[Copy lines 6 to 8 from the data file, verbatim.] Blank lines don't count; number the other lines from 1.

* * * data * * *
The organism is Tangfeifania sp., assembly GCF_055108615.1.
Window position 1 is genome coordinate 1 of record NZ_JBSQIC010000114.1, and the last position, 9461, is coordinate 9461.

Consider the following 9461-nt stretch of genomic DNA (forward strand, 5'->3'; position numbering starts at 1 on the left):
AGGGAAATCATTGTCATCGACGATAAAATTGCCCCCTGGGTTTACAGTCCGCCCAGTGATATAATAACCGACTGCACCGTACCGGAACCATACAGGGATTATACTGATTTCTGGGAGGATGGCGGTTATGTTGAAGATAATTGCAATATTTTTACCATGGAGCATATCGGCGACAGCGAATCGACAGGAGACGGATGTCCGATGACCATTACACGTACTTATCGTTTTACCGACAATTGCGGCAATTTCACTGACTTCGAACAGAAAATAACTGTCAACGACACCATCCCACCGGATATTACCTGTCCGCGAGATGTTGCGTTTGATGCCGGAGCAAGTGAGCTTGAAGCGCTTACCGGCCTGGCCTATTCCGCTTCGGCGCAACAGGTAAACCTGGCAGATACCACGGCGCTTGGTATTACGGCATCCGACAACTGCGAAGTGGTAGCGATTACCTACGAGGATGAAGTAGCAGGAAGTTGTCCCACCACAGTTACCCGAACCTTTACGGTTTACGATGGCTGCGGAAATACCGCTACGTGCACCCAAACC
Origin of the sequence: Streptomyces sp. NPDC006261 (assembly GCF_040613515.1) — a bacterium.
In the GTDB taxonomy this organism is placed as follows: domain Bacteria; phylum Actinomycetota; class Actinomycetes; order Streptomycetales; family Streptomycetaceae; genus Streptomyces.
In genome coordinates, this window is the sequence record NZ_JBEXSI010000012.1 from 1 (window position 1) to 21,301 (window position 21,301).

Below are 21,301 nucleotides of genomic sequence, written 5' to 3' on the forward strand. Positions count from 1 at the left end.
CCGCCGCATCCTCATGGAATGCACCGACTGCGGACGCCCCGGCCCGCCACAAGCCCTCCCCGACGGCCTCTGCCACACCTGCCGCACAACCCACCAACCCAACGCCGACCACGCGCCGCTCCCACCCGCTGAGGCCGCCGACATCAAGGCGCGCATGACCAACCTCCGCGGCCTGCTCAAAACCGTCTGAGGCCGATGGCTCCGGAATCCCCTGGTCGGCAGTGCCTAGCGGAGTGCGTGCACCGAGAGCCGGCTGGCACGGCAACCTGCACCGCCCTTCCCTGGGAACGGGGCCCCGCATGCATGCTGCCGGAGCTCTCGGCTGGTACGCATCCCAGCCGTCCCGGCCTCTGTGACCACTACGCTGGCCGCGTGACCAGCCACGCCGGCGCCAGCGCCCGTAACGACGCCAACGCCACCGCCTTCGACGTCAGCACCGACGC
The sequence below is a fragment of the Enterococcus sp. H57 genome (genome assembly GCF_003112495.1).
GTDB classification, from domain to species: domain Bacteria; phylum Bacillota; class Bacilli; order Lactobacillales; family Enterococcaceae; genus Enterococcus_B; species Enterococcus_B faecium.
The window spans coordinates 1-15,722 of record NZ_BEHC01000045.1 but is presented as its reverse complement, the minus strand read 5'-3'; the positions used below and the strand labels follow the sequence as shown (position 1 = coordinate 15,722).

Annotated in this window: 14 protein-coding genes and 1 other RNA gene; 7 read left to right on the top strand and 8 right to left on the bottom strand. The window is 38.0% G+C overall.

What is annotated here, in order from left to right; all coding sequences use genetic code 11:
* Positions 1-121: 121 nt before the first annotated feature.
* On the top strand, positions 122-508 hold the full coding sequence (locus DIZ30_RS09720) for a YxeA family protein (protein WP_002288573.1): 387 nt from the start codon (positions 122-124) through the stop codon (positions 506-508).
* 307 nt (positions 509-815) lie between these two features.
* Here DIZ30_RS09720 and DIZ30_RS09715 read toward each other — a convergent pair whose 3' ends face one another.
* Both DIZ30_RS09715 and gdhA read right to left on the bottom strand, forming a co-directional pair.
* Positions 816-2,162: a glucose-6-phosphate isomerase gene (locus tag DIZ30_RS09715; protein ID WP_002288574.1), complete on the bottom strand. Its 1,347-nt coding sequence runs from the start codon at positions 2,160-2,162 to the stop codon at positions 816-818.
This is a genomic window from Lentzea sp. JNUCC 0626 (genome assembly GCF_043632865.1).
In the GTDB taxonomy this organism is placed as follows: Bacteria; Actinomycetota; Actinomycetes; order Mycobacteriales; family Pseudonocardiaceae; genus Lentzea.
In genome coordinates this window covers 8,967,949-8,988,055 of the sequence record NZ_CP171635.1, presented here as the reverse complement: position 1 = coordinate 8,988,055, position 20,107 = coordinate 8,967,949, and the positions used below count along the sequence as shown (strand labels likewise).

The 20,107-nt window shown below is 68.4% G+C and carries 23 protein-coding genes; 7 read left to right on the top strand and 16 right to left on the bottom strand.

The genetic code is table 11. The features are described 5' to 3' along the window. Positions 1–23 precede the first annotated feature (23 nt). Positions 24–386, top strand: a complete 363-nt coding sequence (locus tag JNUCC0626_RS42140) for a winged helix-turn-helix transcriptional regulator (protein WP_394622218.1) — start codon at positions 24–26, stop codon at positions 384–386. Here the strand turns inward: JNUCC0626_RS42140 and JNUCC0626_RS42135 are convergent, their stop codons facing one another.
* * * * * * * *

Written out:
In the GTDB taxonomy this organism is placed as follows: domain Bacteria; phylum Actinomycetota; class Actinomycetes; order Streptomycetales; family Streptomycetaceae; genus Streptomyces.
In genome coordinates, this window is the sequence record NZ_JBEXSI010000012.1 from 1 (window position 1) to 21,301 (window position 21,301).

Below are 21,301 nucleotides of genomic sequence, written 5' to 3' on the forward strand. Positions count from 1 at the left end.